January 28, 2021 by Kevin Clow
Photos by Joshua Ross Photography
It's cold and snowing as I write this and, while it might be hard to imagine, I am hearing the crack of the bat and the cheers of families watching their girls round the bases. I am thinking fondly of last year's Division 2 & 3 Championship games. I am seeing girls that, in just a few short years, went from asking me which hand their glove went on to hoisting trophies over their heads–jumping and screaming at the top of their lungs, champions together.
I am the new president of Hingham Girls Softball (HGS) and am proud to launch our #PlayLikeAGirl campaign. I’m a softball dad through and through. I have been coaching for more than a decade, since my oldest of three girls was in kindergarten. For our family, softball has always been a huge part of our life. I don't just mean the running around from a practice to a game, back to another game (three kids in three leagues will do that!), but I'm more talking about the impact the sport has had on me personally. As a father of girls and a coach to so many, watching the journey of these girls has been a sight to behold. As players, they're learning the fundamentals of a sport. As teammates, softball is giving them far more valuable life lessons–that hard work pays off, that working together helps you reach your goals, that believing in yourself brings confidence, that helping other girls up when they fall or strike out is a gift for both of you. "Play Like A Girl" means sticking with something when it's hard and getting everyone around the bases. We are a close-knit community of volunteers, parents and their daughters. We are a place where friendships are formed, confidence is built and lasting memories are made. The girls are goofy one minute–giggling in the dugout, and downright ferocious and competitive the next. My favorite part of coaching all these years though, has nothing to do with the sport itself, rather it's watching how the girls come together for each other. Watching them assume leadership roles, and seeing firsthand what girls empowerment really means.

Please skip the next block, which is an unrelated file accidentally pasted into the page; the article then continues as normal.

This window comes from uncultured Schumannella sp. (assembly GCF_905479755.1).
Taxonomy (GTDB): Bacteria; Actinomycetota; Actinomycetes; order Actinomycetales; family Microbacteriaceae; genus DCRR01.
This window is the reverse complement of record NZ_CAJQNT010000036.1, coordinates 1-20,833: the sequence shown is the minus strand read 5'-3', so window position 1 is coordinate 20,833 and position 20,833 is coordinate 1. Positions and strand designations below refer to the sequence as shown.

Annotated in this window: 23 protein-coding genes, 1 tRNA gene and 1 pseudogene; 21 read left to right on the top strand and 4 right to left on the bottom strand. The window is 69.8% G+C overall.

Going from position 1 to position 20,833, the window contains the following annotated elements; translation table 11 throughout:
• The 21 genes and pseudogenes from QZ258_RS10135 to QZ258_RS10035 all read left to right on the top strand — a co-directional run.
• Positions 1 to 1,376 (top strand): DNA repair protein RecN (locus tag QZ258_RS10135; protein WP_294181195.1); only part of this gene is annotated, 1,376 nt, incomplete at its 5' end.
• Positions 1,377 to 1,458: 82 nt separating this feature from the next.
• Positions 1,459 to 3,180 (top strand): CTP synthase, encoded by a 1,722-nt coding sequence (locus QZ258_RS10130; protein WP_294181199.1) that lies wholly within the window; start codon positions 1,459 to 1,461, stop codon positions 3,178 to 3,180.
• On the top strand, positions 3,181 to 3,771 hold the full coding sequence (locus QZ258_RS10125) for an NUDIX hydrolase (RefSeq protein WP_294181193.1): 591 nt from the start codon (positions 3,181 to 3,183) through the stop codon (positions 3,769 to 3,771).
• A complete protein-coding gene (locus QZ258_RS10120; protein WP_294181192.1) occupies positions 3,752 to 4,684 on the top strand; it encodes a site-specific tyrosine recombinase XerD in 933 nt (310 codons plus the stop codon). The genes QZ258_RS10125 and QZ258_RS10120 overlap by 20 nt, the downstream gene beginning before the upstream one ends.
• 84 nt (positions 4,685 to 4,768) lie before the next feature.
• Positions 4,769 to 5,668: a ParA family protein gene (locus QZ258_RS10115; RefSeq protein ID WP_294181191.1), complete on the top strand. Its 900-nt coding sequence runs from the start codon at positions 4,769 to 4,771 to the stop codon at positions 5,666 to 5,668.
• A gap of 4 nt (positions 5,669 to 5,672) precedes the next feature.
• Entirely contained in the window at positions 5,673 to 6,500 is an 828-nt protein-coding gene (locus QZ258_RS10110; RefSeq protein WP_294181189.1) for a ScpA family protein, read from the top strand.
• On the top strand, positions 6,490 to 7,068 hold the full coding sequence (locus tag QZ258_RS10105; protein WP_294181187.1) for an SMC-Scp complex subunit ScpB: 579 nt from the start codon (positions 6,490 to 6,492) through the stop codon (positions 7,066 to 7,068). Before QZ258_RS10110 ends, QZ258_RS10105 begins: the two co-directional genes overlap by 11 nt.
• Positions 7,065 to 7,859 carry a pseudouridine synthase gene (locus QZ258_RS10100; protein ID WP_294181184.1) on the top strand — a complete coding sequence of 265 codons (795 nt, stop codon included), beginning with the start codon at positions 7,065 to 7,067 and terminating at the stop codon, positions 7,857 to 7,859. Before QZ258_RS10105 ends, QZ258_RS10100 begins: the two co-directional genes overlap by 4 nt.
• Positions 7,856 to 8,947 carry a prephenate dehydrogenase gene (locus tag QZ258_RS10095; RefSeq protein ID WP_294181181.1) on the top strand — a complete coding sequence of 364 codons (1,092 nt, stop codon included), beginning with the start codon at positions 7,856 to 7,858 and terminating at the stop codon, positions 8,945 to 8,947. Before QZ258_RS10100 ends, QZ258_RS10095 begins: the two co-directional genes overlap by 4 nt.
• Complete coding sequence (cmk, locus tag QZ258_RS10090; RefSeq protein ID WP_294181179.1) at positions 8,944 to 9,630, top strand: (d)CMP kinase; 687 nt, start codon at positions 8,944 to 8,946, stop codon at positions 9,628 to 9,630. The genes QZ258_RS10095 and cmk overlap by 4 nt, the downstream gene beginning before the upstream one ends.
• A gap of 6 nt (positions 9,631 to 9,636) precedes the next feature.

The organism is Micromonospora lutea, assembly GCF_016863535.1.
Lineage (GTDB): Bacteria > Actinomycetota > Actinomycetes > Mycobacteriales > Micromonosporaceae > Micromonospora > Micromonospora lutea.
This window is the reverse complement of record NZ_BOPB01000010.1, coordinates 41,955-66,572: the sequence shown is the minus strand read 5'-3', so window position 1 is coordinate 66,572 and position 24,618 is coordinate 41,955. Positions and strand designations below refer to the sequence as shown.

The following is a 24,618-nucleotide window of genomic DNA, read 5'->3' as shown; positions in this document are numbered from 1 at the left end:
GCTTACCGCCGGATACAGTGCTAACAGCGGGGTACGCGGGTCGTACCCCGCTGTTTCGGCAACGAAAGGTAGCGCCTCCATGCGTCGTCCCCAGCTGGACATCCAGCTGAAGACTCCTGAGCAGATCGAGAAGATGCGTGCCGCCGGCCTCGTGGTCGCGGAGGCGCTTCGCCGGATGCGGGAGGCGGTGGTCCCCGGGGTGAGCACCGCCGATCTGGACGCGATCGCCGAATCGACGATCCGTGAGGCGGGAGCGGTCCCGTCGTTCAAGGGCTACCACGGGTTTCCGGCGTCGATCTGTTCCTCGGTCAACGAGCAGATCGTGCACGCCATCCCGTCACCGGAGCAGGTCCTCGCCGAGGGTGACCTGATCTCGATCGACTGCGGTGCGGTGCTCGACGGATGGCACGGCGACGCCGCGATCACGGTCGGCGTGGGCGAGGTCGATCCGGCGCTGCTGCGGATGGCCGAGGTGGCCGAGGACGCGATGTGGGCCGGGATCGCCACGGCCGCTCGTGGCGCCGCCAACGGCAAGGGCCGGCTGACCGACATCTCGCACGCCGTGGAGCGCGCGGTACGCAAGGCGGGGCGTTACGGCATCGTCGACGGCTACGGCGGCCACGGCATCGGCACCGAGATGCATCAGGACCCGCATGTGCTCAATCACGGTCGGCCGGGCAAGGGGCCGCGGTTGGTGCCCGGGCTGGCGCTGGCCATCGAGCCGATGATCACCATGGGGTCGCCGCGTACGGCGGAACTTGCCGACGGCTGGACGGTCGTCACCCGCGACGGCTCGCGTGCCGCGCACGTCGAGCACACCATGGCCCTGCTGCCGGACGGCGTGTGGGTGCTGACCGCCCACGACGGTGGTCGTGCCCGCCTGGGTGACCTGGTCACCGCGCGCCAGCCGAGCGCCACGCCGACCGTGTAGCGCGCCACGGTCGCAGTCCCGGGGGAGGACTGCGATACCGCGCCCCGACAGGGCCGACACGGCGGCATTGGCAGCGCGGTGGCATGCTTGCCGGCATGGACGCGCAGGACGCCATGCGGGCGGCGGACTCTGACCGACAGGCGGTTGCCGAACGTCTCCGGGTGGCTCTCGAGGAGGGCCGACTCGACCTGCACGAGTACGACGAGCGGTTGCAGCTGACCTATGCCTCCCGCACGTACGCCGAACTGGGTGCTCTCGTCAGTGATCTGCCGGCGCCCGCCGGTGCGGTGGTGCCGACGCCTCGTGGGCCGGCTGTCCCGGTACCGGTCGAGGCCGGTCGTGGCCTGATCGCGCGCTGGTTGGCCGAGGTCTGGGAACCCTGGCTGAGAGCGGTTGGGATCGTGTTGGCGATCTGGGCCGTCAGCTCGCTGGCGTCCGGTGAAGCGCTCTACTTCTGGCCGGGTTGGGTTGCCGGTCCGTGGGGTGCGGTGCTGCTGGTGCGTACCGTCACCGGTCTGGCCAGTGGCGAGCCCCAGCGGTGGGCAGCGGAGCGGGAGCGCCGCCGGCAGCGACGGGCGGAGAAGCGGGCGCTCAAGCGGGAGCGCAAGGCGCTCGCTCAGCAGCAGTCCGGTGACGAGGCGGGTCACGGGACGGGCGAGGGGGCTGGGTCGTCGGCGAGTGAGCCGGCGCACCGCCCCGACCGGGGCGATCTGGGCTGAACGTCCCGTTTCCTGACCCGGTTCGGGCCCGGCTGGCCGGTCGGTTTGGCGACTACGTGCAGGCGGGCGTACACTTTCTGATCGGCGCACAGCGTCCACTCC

Just look at our Hingham Girls Softball social media pages of late. It’s full of High School girls sharing their experience of growing up with the sport. To quote a few of the girls, “I’ve been playing since kindergarten!” says Hingham High senior Mia Kourafas. “You’re never alone. Your teammates always have your back and want you to do your best.” Junior Elle Cavanaugh writes, “What I appreciate most are the friends I’ve made through the program. Softball is such a welcoming environment." And from senior Caitlin Keliher, “I have played throughout my life and loved every second of it. I have always enjoyed the competitive nature and love the sense of community.” The girls capture the spirit of the program so beautifully. Our coaches mentor kids to be strong athletes, good friends and, often, exceptional leaders–and we’d love to have your daughter join us.
These are challenging times as Covid pushes us apart physically. But softball has taken on an even deeper value for so many in our broader community. Last summer, we were able to let more than 200 girls play softball. Naturally, it looked different with all the precautions, but we pulled it off without any known incidents–not one. I have heard from countless parents who told me that softball has been the one "normal" experience their kids have had since their world was turned upside down and everything they look forward to was cancelled. Even people out for walks stopped to watch and share what joy it brought them to see our girls out having fun with their friends on the fields. So the steps we took, and continue to take for our Winter Clinics, to keep girls safe have paid off for us and everyone involved. Distancing, masks, sanitized equipment, all the sacrifices and extra work to keep cases away have been worth it. As spring approaches, we will not falter.